In such cases, single sinks make a lot of sense and are more convenient because of their ample space.

2. Easier Faucet Replacement

At some point in life, you will need to replace faucets in your house.

As far as replacing kitchen faucets is concerned, it is much easier to replace faucets in a single sink compared to replacing double sink faucets.

3. Easy To Maintain

At the bare minimum, you will need to wash your sink probably more than once a day if you want it to last you considerably longer.

As such, maintaining your sink can be tedious.

From cleaning to unblocking, you will find it easier to maintain a single sink than double bowls.

Even better, you will only be dealing with a single drainage line.

4. Single Sinks Come In A Wide Range Of Sizes And Shapes

You can buy a single bowl sink of any size and install it in your kitchen.

They are not all necessarily large basin sinks.

Whether you have a petite or sizable kitchen, you can easily get a single sink that fits your needs perfectly.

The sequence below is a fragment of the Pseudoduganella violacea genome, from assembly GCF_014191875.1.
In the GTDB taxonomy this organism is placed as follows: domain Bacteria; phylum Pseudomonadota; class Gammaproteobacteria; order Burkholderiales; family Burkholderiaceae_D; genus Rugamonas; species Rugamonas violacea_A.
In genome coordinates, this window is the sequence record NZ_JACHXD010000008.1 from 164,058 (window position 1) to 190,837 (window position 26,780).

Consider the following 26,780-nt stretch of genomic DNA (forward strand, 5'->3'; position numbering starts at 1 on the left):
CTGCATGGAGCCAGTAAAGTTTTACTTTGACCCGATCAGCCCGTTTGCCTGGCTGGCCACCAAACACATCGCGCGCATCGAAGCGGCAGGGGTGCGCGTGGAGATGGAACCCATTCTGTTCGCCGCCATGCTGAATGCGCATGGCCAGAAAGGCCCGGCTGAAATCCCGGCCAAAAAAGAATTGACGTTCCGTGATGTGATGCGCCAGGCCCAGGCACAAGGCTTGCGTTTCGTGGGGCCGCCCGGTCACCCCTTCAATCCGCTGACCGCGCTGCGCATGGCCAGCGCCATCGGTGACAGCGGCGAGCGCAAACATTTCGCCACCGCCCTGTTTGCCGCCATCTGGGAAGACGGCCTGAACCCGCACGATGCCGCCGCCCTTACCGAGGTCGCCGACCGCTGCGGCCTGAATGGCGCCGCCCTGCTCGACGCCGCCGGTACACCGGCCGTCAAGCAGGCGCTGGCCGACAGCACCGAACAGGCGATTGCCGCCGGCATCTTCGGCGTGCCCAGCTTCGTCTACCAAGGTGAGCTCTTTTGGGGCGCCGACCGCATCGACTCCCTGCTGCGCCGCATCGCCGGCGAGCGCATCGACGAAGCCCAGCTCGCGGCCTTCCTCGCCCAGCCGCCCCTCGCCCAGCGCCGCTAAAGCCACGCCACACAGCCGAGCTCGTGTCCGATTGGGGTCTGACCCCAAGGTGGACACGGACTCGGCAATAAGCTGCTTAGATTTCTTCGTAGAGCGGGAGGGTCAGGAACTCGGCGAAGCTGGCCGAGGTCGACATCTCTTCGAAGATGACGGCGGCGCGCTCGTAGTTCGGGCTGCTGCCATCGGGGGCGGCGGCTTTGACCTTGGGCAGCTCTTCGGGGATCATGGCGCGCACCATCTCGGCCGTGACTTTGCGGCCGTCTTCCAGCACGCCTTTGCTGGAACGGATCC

5. Cheap

Single sinks are usually cheaper than their cousins with double bowls.

Depending on the model you buy, the price can be almost half that of double sinks. Even better, they are also easy to install and use.

How To Replace A Double Sink With A Single

You need first to buy the new single sink that you wish to install, then subdivide your work into three parts;

  • removal of the old sink
  • reshaping the countertop
  • and installing the new sink.

Follow these steps, especially if you are fixing it without the directions of a plumber.

Removing The Old Sink

Some of the tools you will need include

  • Screwdriver
  • Pliers
  • An old piece of towel
  • Stanley knife
  • Adjustable wrenches
  • Small bucket

Before you commence your plumbing work, take a photo of the under the sink to help you determine the exact position of some parts, then follow these steps.

1. Turn Off The Water

Check all the water supply lines in your kitchen and turn them off – the shut-off valves will most likely be in the cabinet below the sink.

Else, you can turn off the main water line as this project won’t last long.

Next, open the sink faucets to release the water pressure that might still be in the lines.

2. Disconnect The Water Supply

Using adjustable wrenches, disconnect the water supply lines and position a bucket to collect any remaining water.

3. Disconnect The Drain Pipes

Using pliers, disconnect all the drain pipes from the dishwasher and disposal units.

4. Loosen The Metallic Clips

Remove the metal clips that connect the sink to underneath your counter. You may need to rotate them towards the center of the sink for smooth removal.

5. Cut The Sealant